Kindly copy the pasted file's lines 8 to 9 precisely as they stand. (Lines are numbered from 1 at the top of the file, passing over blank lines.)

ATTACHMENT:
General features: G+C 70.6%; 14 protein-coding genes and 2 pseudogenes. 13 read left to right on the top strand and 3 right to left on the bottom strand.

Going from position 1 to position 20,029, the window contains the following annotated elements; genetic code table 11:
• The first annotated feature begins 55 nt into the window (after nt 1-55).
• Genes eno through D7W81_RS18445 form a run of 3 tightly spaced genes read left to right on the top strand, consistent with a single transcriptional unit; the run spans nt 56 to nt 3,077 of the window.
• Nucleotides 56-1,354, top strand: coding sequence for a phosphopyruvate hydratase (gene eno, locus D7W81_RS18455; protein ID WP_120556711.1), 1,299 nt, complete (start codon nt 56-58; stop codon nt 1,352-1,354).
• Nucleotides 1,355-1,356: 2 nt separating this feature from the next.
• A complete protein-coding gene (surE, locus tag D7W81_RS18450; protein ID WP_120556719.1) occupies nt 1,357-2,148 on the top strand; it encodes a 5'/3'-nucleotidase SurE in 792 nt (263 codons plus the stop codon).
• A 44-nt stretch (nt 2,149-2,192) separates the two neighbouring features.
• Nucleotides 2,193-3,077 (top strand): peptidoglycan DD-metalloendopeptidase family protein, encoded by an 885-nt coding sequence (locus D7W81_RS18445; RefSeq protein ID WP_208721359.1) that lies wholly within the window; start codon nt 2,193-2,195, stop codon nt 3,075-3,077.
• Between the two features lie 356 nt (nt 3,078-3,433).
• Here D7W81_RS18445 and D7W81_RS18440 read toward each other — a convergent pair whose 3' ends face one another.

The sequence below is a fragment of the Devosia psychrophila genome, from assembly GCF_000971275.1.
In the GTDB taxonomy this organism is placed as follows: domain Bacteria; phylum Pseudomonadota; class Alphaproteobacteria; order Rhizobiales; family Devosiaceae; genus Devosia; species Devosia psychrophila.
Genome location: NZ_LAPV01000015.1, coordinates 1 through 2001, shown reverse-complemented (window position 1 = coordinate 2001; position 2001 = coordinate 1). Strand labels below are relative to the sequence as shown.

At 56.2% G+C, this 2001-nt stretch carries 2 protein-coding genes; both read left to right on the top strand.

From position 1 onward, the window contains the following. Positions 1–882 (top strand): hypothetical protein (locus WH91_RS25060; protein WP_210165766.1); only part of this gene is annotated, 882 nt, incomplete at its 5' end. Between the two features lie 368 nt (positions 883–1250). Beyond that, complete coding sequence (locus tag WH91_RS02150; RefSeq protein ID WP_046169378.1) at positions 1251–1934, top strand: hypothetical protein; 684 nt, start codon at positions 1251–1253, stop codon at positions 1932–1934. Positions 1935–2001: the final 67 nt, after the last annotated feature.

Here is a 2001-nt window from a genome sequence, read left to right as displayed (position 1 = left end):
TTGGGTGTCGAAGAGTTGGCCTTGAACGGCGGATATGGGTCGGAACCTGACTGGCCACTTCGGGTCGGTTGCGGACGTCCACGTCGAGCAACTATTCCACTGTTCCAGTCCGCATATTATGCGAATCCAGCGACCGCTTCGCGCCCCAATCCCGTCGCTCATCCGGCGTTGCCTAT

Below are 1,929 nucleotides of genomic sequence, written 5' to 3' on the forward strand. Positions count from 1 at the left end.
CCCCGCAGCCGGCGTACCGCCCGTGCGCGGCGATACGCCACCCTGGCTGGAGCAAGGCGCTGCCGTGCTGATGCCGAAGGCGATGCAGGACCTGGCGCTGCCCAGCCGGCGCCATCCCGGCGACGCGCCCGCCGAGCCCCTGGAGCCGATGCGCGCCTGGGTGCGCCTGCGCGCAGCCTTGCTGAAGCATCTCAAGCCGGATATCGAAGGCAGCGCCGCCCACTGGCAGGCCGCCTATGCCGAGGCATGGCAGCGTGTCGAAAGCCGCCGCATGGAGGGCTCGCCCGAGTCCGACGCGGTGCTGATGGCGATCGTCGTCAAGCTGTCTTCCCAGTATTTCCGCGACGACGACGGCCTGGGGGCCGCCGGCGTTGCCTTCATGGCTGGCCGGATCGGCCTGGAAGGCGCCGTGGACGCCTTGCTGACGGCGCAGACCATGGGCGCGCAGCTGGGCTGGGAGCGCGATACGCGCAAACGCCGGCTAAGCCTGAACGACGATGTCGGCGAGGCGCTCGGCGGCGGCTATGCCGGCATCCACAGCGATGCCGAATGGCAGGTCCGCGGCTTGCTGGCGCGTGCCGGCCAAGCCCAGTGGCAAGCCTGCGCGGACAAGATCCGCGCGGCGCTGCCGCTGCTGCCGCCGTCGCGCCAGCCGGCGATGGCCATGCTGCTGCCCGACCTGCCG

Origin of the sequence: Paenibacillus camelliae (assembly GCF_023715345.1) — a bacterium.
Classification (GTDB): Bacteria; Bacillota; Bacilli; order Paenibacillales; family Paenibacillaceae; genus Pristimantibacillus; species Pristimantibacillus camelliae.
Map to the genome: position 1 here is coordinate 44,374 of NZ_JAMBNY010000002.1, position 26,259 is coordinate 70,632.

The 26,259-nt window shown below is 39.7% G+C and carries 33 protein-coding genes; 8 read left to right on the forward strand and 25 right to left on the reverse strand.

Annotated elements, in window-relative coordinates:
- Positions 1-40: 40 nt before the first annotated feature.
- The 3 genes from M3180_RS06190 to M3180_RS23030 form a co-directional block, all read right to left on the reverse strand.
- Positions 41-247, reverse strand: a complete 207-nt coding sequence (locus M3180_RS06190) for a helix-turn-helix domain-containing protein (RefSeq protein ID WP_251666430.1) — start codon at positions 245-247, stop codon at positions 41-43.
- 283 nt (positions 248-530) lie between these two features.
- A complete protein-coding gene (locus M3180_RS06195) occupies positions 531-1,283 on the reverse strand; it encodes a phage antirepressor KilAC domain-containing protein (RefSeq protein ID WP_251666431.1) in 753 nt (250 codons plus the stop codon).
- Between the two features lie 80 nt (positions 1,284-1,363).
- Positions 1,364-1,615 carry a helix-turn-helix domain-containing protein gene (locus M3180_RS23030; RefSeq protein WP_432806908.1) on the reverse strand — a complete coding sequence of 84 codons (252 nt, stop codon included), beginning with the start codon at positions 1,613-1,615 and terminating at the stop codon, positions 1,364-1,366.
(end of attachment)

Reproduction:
• A 44-nt stretch (nt 2,149-2,192) separates the two neighbouring features.
• Nucleotides 2,193-3,077 (top strand): peptidoglycan DD-metalloendopeptidase family protein, encoded by an 885-nt coding sequence (locus D7W81_RS18445; RefSeq protein ID WP_208721359.1) that lies wholly within the window; start codon nt 2,193-2,195, stop codon nt 3,075-3,077.